Perhaps the piece-de-resistance is a pint of plum chutney that was made by Martha's mother, Martha Kostyra, and given to Jerome by Laura when the cake molds were exchanged at Turkey Hill.
"On September 5, 1990, at Laura's request, I delivered my Christmas related cake pans and bake ware to her home in Westport," Jerome writes. "This was late afternoon and Laura and her mother, Martha Kostyra, had just finished making Plum Chutney and they gave me a pint. Yes, of course the house, grounds, and especially the kitchen were beautiful and I've seen them featured in the magazine and on TV."
The bidding starts at $900. It's a rather expensive 'martha moment' to be sure, but it's a very unique one! Below are the photos and descriptions of the items.
The first issue of Martha Stewart Living (December, 1990) and a look at the introductory page to the "Holiday Desserts" story that features Jerome's antique bakeware in the photographs.
Ruldolph the Red Nosed Reindeer and Santa Claus 9 inch diameter tin cake pans. The pans date to the late 1930's. The Santa Claus cake pan is believed to be German.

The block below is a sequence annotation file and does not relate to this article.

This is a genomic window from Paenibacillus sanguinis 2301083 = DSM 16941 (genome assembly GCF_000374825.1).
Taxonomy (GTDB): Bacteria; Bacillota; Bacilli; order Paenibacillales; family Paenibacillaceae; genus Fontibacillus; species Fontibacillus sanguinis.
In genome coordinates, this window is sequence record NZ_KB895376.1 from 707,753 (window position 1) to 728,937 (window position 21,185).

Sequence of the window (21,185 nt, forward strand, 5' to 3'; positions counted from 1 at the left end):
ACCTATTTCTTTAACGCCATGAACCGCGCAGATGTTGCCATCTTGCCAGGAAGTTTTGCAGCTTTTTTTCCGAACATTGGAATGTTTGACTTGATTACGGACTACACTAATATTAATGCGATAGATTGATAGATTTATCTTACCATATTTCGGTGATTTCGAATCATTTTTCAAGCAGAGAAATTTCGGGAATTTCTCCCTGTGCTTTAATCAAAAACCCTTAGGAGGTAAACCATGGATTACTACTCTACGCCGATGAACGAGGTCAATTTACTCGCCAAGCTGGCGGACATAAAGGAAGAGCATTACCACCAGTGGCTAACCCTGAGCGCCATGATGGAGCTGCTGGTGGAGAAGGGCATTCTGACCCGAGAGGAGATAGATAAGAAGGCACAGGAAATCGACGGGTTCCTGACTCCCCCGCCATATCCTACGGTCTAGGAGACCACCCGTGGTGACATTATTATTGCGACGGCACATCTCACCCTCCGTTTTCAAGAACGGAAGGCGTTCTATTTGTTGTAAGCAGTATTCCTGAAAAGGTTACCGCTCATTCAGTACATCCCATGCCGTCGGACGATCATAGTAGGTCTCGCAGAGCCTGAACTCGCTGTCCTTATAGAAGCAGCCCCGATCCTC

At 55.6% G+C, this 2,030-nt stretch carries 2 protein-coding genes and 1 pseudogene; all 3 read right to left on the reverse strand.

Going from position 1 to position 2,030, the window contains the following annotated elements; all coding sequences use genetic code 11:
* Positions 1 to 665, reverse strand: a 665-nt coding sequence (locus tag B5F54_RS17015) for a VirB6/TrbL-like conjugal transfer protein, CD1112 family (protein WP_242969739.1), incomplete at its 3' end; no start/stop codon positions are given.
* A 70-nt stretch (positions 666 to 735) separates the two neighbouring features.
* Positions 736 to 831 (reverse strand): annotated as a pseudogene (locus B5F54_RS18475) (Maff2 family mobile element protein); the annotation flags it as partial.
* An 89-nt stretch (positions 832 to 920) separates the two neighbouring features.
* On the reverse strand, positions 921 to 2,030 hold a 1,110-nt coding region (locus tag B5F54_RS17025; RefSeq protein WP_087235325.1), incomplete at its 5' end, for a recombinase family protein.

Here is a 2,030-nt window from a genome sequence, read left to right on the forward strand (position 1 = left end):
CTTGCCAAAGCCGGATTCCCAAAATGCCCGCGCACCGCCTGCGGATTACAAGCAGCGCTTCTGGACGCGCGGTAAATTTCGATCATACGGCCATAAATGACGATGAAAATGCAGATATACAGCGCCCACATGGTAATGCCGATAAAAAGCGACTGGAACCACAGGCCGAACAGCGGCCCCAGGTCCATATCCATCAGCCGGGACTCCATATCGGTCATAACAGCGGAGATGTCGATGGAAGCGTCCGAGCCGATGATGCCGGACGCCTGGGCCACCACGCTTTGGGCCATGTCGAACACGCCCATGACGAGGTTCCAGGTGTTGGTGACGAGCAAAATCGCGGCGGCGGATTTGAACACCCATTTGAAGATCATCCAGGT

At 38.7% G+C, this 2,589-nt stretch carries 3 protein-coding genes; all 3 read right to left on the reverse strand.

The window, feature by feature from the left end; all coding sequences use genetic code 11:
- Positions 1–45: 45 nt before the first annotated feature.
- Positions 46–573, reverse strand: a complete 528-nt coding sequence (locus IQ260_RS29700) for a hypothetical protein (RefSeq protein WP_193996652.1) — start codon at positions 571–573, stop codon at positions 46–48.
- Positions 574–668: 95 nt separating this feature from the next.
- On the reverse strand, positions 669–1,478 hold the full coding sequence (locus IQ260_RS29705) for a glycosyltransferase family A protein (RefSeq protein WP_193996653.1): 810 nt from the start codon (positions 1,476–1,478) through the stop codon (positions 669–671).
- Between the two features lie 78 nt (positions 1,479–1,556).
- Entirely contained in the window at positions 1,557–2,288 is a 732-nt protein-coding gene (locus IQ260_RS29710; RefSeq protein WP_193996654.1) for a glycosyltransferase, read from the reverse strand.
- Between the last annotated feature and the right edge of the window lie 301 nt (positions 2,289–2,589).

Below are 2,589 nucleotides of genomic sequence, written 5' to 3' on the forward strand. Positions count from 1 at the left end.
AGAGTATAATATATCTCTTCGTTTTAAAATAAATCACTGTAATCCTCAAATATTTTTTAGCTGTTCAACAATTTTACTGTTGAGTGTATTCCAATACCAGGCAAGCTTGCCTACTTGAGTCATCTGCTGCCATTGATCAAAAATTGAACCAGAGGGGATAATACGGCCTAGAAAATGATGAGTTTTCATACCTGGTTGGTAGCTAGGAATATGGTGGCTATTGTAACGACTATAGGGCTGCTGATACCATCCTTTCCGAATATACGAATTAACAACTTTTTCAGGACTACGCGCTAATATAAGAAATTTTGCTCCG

An original Griswold Manufacturing Company cast iron (weighs about 7 pounds) Santa two piece cake mold. What looks like rust in the tree cake pan is actually the grease and flour left in the mold from its use in baking the cake. The cake mold is 12 inches tall and dates from the late 1940's into the early 1950's.
A typed letter dated September 19, 1990 saying "We are very grateful for the help you gave us in putting together our Holiday issue. We will, of course, send you a copy of the magazine when it appears, in early November." It is signed by Martha Stewart and is in the original envelope. It also comes with a Martha Stewart Everyday button.
The handwritten note from Laura Herbert, Martha's sister, regarding the use of Jerome's bakeware for Martha's 'new' magazine. It is written on Martha Stewart "Entertaining" stationery.